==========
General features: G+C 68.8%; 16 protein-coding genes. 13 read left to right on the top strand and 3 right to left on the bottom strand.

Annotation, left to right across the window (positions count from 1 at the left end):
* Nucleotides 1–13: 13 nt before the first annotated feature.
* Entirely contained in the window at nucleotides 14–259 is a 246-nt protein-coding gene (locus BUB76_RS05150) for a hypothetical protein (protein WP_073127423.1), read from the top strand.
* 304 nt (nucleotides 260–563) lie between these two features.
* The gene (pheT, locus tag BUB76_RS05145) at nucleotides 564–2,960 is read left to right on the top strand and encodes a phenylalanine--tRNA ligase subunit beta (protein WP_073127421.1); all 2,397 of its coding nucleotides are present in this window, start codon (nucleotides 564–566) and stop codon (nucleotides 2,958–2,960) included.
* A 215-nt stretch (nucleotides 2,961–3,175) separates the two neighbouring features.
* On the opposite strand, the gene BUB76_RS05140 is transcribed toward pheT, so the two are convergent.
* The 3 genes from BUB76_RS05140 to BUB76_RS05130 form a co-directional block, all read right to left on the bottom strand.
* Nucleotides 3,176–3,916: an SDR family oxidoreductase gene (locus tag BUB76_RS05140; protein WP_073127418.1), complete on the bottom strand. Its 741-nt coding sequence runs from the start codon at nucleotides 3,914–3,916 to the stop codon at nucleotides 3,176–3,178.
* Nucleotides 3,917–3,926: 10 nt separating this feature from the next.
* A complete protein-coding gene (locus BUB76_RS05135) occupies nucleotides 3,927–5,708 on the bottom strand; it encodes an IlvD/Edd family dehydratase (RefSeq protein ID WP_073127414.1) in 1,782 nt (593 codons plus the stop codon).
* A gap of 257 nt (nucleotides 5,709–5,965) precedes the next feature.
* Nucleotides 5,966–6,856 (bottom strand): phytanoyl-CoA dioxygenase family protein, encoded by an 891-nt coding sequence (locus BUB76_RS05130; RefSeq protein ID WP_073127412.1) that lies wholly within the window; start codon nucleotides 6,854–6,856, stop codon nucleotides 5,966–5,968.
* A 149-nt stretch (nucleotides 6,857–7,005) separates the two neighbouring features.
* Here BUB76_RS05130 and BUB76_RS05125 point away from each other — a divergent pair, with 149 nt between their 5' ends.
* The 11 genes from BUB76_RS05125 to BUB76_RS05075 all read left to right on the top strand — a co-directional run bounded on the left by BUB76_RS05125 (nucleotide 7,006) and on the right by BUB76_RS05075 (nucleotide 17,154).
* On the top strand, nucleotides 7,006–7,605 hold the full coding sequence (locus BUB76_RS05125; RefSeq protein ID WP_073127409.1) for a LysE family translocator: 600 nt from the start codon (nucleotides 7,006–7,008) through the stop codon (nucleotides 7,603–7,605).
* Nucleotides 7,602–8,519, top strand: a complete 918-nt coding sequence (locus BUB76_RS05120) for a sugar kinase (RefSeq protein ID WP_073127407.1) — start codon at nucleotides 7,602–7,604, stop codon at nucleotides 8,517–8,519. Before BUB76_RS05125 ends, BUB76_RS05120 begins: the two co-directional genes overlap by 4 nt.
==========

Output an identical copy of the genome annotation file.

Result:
General features: G+C 68.8%; 16 protein-coding genes. 13 read left to right on the top strand and 3 right to left on the bottom strand.

Annotation, left to right across the window (positions count from 1 at the left end):
* Nucleotides 1–13: 13 nt before the first annotated feature.
* Entirely contained in the window at nucleotides 14–259 is a 246-nt protein-coding gene (locus BUB76_RS05150) for a hypothetical protein (protein WP_073127423.1), read from the top strand.
* 304 nt (nucleotides 260–563) lie between these two features.
* The gene (pheT, locus tag BUB76_RS05145) at nucleotides 564–2,960 is read left to right on the top strand and encodes a phenylalanine--tRNA ligase subunit beta (protein WP_073127421.1); all 2,397 of its coding nucleotides are present in this window, start codon (nucleotides 564–566) and stop codon (nucleotides 2,958–2,960) included.
* A 215-nt stretch (nucleotides 2,961–3,175) separates the two neighbouring features.
* On the opposite strand, the gene BUB76_RS05140 is transcribed toward pheT, so the two are convergent.
* The 3 genes from BUB76_RS05140 to BUB76_RS05130 form a co-directional block, all read right to left on the bottom strand.
* Nucleotides 3,176–3,916: an SDR family oxidoreductase gene (locus tag BUB76_RS05140; protein WP_073127418.1), complete on the bottom strand. Its 741-nt coding sequence runs from the start codon at nucleotides 3,914–3,916 to the stop codon at nucleotides 3,176–3,178.
* Nucleotides 3,917–3,926: 10 nt separating this feature from the next.
* A complete protein-coding gene (locus BUB76_RS05135) occupies nucleotides 3,927–5,708 on the bottom strand; it encodes an IlvD/Edd family dehydratase (RefSeq protein ID WP_073127414.1) in 1,782 nt (593 codons plus the stop codon).
* A gap of 257 nt (nucleotides 5,709–5,965) precedes the next feature.
* Nucleotides 5,966–6,856 (bottom strand): phytanoyl-CoA dioxygenase family protein, encoded by an 891-nt coding sequence (locus BUB76_RS05130; RefSeq protein ID WP_073127412.1) that lies wholly within the window; start codon nucleotides 6,854–6,856, stop codon nucleotides 5,966–5,968.
* A 149-nt stretch (nucleotides 6,857–7,005) separates the two neighbouring features.
* Here BUB76_RS05130 and BUB76_RS05125 point away from each other — a divergent pair, with 149 nt between their 5' ends.
* The 11 genes from BUB76_RS05125 to BUB76_RS05075 all read left to right on the top strand — a co-directional run bounded on the left by BUB76_RS05125 (nucleotide 7,006) and on the right by BUB76_RS05075 (nucleotide 17,154).
* On the top strand, nucleotides 7,006–7,605 hold the full coding sequence (locus BUB76_RS05125; RefSeq protein ID WP_073127409.1) for a LysE family translocator: 600 nt from the start codon (nucleotides 7,006–7,008) through the stop codon (nucleotides 7,603–7,605).
* Nucleotides 7,602–8,519, top strand: a complete 918-nt coding sequence (locus BUB76_RS05120) for a sugar kinase (RefSeq protein ID WP_073127407.1) — start codon at nucleotides 7,602–7,604, stop codon at nucleotides 8,517–8,519. Before BUB76_RS05125 ends, BUB76_RS05120 begins: the two co-directional genes overlap by 4 nt.